|dc.description.abstract||Facing the question of the structure of theology (metatheology), this doctoral thesis aims to observe the nature of theology from a gnoseological point of view. In this perspective, this work focuses on two levels: on one hand, the possibility of human intellect (ex parte nostra); on the other hand, transferring the question on a transcendent speculative level, the assent of God to be known as the subject of theology (ex parte obiecti, ex parte Dei). Metatheological questions by the authors in the 14th century seem in fact to show the mark of a relationship between the research on the human possibility of knowledge and the nature of cognoscibile divinum, the true condition of possibility of the theological knowledge.
The thesis starts with a study of the Prologue of the Summa (1317) of the Carmelite theologian Gerard of Bologna. The second chapter is devoted to the Franciscan Peter Auriol. The last chapter deals with another Gerard, an Eremitan of saint Augustin, who started, with most evidence, to read the Sentences in Paris in 1327, and devoted a very large Prologue to theological methodology, marked with gnoseological approach. In this manner we have characterized a decade that represents a landscape in which to put our three authors.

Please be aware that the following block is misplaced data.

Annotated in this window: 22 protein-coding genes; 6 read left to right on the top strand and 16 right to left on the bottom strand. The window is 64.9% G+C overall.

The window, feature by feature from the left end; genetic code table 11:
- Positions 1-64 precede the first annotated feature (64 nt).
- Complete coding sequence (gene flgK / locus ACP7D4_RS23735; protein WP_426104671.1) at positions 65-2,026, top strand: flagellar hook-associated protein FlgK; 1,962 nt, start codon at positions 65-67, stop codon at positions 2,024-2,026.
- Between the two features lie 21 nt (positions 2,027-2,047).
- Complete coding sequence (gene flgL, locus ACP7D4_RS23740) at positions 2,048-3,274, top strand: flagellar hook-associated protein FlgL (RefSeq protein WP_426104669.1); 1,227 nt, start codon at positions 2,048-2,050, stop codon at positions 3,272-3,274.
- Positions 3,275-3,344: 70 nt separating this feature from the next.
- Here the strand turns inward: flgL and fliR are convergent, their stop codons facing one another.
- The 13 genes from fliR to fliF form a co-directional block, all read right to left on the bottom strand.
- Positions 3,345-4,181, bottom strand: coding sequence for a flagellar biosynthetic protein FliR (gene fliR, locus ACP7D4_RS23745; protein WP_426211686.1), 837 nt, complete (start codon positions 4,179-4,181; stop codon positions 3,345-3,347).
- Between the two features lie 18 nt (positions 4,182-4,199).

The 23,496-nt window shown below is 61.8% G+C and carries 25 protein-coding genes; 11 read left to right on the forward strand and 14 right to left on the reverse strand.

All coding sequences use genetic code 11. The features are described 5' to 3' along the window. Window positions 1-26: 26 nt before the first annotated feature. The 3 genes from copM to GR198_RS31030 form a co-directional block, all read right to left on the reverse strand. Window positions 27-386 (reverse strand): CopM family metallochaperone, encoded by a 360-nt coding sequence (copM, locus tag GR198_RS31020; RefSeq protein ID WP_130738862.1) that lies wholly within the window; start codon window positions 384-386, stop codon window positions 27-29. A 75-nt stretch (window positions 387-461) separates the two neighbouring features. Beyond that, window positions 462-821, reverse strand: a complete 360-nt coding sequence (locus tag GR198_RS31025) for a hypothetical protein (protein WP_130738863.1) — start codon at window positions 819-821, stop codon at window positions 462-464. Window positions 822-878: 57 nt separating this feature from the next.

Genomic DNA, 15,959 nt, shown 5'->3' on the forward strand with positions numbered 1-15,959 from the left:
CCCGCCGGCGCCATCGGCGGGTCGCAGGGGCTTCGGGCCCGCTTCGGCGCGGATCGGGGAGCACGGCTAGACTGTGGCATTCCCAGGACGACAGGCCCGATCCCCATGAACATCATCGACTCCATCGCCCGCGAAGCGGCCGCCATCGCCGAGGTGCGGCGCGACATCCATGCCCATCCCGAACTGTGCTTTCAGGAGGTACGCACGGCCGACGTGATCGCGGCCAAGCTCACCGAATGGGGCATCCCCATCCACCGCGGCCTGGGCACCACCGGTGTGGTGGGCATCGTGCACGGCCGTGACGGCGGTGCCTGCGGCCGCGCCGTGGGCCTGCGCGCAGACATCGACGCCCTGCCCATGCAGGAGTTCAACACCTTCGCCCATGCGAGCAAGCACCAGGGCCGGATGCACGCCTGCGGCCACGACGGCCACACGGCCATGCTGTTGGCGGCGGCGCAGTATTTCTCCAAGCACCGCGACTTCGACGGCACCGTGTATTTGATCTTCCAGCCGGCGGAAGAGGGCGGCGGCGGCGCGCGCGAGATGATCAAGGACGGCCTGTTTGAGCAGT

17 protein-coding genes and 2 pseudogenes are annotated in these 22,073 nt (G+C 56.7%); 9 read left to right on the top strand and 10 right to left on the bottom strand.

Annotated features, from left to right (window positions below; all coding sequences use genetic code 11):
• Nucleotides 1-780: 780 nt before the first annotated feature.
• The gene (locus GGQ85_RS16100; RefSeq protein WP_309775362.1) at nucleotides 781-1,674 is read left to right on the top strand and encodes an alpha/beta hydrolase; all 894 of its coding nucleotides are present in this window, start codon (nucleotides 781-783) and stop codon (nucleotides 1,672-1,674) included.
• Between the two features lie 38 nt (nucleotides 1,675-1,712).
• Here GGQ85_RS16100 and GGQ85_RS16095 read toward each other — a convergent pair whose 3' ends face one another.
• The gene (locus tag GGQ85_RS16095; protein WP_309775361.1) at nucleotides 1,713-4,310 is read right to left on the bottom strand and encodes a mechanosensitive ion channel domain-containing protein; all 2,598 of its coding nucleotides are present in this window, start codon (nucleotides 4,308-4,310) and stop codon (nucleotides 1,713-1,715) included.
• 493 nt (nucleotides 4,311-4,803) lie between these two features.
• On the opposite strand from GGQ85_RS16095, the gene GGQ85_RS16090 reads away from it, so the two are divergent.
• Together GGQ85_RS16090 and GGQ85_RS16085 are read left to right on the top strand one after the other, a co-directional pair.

In particular, although Gerard of Bologna does not pay particular attention to the gnoseological character of theological preliminary questions, he is a very interesting author in virtue of his eclecticism, because he represents an undeniable reference mark for the research on the following authors. By examining his speculation on theology, historians in fact can spare themselves from recollecting notions which have already been acquired by critical literature about authors at the end of 13th century and at the beginning of 14th century, because he has provided a concise summary of their work. In Peter Auriol and Gerard of Siena, instead, we have observed the gnoseological developments of metatheology on two levels: the assent of God to be scientifically known, and the possibility and limits of human intellect, respectively.
The result of this study is the remarkable observation of an effective rebuilding of metatheological questions in gnoseological perspective, starting from the comparison with the new deal of Duns Scotus and his theory of knowledge based on the Revelation. [edited by author]||en_US